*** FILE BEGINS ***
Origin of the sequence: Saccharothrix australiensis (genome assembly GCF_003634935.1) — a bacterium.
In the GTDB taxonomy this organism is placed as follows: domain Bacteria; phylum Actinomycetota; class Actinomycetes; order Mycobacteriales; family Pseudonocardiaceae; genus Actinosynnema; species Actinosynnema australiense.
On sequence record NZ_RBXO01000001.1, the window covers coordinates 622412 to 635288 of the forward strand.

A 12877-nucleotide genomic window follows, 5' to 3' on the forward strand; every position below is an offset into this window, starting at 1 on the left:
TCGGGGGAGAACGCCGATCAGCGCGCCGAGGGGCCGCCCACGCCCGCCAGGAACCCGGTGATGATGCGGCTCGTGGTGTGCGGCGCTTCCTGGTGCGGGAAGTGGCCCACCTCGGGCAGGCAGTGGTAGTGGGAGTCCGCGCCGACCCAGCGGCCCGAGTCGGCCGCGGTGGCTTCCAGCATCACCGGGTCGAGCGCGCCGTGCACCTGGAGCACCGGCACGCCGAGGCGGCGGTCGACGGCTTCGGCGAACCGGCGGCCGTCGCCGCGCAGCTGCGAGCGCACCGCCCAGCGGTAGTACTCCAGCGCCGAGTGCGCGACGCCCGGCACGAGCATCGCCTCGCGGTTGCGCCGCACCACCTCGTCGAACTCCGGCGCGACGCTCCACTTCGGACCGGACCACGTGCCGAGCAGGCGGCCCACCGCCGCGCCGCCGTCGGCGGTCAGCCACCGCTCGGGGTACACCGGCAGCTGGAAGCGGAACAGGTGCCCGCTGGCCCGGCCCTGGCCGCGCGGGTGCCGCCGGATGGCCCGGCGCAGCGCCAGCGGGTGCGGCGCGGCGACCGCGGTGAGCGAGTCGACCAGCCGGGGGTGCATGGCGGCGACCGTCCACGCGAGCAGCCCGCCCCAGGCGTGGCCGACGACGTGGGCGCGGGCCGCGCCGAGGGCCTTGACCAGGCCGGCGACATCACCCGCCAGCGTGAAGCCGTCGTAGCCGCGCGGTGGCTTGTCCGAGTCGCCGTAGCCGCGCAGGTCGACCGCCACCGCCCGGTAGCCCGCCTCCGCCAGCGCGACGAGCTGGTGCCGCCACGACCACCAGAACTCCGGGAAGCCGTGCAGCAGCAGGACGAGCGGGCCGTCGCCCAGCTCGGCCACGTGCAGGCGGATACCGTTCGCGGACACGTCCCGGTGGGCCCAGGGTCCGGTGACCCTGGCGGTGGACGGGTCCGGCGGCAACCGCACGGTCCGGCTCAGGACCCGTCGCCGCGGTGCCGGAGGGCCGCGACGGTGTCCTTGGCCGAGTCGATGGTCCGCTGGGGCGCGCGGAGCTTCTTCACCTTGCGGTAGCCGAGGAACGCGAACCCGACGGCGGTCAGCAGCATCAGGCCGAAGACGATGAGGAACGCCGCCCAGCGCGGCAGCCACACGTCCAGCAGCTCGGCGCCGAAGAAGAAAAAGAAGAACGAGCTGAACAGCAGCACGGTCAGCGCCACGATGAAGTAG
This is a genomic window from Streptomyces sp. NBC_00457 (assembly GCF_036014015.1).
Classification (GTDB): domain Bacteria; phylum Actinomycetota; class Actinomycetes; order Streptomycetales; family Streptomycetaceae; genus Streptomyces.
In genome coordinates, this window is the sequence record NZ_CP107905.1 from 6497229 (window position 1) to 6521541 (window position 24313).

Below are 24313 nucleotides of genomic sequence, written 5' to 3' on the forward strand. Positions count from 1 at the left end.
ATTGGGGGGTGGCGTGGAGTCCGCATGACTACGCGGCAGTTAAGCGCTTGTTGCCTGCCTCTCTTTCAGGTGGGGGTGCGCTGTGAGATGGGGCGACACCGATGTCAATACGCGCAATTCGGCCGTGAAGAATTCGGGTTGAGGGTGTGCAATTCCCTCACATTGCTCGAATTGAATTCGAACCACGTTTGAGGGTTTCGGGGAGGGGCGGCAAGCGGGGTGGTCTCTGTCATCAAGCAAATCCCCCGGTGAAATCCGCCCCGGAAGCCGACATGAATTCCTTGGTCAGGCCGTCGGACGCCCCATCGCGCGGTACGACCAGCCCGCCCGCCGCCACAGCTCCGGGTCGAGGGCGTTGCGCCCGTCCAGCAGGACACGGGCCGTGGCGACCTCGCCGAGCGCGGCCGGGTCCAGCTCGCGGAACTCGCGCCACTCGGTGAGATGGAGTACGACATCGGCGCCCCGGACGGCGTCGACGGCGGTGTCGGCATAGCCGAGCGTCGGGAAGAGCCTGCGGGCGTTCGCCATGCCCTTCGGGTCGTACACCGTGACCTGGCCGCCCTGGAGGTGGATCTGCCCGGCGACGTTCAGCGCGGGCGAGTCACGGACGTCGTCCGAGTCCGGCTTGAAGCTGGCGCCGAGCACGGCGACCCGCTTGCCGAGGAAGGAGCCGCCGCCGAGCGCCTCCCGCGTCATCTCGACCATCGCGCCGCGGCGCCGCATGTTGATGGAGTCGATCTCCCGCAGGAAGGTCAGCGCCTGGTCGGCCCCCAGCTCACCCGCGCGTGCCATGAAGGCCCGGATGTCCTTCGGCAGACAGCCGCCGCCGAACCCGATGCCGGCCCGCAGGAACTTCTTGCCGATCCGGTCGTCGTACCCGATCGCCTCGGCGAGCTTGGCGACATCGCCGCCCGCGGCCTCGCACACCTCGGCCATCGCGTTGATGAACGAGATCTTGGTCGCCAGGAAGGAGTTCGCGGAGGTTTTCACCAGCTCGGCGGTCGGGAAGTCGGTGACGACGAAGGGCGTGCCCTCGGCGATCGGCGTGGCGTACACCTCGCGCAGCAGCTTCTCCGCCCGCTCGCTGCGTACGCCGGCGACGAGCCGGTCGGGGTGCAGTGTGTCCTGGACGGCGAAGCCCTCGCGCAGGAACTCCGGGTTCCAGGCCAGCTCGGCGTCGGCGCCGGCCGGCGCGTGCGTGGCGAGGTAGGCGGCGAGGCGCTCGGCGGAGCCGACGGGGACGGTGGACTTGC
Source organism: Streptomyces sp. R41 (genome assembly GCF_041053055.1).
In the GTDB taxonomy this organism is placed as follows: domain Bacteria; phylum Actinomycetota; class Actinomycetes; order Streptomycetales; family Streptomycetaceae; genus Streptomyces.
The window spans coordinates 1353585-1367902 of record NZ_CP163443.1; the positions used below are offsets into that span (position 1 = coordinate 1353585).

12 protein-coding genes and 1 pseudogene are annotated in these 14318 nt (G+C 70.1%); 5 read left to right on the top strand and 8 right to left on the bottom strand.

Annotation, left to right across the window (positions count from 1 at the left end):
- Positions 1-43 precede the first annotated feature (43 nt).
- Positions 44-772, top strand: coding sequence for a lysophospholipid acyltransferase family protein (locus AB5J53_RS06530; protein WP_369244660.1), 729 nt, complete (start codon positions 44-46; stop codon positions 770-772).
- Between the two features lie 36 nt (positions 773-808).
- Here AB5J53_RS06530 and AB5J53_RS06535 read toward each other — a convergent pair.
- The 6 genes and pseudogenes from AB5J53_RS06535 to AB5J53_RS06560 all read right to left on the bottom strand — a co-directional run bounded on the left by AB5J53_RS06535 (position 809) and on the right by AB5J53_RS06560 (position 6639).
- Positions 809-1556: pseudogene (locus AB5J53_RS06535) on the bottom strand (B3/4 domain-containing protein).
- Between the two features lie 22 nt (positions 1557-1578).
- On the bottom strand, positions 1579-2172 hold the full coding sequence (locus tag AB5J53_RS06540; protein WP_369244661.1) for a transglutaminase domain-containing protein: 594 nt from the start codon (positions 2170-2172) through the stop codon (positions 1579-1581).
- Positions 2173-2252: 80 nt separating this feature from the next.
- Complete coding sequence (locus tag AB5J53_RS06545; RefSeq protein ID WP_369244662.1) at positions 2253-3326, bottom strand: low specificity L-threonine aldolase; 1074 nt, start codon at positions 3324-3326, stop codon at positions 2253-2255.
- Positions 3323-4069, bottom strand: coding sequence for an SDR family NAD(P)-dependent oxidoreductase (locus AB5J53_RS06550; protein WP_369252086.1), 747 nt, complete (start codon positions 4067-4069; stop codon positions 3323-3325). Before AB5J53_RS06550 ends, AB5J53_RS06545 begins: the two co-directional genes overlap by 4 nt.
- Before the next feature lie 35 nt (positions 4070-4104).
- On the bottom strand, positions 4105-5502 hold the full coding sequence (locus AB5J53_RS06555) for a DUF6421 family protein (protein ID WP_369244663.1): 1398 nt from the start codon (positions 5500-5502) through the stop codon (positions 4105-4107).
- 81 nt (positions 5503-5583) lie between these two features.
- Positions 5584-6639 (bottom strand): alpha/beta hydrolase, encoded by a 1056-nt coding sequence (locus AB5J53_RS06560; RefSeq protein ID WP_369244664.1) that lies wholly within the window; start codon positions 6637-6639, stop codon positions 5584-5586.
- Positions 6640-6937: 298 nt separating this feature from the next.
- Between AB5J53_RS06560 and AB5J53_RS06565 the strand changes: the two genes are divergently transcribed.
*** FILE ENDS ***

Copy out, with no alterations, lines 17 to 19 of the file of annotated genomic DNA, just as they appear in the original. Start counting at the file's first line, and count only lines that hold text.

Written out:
- Positions 44-772, top strand: coding sequence for a lysophospholipid acyltransferase family protein (locus AB5J53_RS06530; protein WP_369244660.1), 729 nt, complete (start codon positions 44-46; stop codon positions 770-772).
- Between the two features lie 36 nt (positions 773-808).
- Here AB5J53_RS06530 and AB5J53_RS06535 read toward each other — a convergent pair.